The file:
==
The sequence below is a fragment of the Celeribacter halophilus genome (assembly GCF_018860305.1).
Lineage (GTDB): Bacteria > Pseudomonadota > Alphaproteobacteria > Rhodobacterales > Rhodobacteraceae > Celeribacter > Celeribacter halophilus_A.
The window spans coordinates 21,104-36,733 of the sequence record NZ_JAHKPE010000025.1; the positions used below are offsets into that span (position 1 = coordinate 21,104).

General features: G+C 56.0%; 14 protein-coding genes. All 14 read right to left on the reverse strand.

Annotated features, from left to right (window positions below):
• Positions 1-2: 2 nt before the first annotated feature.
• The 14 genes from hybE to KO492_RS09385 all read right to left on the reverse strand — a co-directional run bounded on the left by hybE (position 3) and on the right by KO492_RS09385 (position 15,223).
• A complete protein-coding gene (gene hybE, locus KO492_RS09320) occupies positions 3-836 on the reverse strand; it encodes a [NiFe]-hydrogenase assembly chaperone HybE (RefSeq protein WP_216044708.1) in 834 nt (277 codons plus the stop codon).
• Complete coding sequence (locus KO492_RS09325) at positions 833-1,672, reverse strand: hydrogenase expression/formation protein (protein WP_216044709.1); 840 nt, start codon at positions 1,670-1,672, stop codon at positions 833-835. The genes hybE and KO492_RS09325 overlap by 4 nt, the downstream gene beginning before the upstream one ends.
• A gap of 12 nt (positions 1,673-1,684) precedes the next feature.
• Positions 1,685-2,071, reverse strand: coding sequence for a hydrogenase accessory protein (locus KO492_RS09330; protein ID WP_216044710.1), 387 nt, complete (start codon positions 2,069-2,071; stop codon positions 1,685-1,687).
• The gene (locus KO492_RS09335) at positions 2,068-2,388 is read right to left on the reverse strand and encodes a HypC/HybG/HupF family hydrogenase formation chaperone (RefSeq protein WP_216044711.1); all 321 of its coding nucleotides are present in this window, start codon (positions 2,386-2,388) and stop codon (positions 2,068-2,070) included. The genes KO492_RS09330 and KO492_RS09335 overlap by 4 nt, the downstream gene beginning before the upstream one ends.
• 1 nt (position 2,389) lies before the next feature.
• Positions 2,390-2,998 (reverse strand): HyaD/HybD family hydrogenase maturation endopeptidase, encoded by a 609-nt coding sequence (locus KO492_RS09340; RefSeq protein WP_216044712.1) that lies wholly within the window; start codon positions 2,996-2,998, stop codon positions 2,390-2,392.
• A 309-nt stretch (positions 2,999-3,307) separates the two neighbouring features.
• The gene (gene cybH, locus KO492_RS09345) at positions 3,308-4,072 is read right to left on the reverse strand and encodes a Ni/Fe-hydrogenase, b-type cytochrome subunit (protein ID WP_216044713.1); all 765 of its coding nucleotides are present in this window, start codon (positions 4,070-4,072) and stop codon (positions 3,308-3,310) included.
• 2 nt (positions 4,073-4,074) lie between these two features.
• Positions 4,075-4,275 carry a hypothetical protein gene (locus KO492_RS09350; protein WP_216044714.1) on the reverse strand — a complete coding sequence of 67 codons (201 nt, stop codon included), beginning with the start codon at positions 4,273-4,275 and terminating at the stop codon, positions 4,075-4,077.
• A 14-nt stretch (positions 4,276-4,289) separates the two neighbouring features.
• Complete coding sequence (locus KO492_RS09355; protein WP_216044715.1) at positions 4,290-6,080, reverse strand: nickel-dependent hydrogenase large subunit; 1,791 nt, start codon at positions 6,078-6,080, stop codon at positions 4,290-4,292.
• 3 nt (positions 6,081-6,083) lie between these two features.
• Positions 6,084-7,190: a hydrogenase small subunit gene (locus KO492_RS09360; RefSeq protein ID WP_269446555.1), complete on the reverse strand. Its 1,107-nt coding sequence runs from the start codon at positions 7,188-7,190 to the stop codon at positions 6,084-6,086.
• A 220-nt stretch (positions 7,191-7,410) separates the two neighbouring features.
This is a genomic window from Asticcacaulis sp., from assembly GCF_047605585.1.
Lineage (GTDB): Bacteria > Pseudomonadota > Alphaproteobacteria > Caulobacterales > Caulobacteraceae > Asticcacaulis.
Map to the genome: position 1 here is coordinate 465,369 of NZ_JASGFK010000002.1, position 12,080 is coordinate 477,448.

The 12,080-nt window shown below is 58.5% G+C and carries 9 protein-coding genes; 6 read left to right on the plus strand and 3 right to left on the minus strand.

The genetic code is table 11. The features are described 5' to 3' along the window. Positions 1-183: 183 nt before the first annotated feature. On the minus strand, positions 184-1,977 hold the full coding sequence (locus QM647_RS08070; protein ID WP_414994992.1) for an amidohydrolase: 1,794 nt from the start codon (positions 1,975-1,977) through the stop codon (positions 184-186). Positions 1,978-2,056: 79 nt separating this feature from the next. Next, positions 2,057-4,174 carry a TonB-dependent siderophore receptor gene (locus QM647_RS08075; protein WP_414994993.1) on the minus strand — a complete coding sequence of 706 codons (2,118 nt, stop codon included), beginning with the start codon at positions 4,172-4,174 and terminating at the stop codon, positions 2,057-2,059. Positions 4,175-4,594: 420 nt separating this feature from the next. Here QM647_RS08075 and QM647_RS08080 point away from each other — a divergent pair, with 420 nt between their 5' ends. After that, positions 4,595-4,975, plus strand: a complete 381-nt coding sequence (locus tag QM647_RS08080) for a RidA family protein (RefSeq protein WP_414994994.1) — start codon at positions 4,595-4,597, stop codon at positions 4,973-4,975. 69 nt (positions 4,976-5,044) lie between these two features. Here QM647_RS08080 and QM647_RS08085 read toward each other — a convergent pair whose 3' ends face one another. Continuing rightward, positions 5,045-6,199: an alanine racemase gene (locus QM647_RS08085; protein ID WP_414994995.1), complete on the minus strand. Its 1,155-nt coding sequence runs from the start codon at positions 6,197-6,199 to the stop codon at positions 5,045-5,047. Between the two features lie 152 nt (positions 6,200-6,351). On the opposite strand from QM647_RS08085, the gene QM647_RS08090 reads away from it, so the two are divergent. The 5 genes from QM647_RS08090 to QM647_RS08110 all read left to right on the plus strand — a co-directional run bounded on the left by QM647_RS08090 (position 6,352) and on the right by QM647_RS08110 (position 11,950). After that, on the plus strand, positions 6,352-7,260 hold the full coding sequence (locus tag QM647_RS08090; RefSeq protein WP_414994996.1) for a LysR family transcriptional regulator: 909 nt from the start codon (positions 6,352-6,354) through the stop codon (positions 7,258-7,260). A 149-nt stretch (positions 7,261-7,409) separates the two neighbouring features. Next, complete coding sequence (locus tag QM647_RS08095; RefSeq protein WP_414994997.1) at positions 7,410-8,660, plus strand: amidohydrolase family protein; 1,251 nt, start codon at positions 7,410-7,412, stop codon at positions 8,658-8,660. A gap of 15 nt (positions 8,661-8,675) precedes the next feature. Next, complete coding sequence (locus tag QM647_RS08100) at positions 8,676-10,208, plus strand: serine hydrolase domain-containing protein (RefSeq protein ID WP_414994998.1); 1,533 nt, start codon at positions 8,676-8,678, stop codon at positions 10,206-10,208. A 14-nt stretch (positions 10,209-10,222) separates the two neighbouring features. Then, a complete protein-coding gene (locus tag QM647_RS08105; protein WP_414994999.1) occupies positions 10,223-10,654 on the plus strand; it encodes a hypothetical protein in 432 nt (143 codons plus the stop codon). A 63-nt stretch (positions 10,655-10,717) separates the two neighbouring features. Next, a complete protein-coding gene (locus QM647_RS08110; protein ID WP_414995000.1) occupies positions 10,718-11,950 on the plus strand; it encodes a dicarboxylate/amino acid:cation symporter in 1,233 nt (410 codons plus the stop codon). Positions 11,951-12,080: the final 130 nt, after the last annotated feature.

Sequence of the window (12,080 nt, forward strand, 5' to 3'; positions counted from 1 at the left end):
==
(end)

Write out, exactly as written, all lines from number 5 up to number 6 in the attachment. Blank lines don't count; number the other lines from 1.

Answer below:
Annotated features, from left to right (window positions below):
• Positions 1-2: 2 nt before the first annotated feature.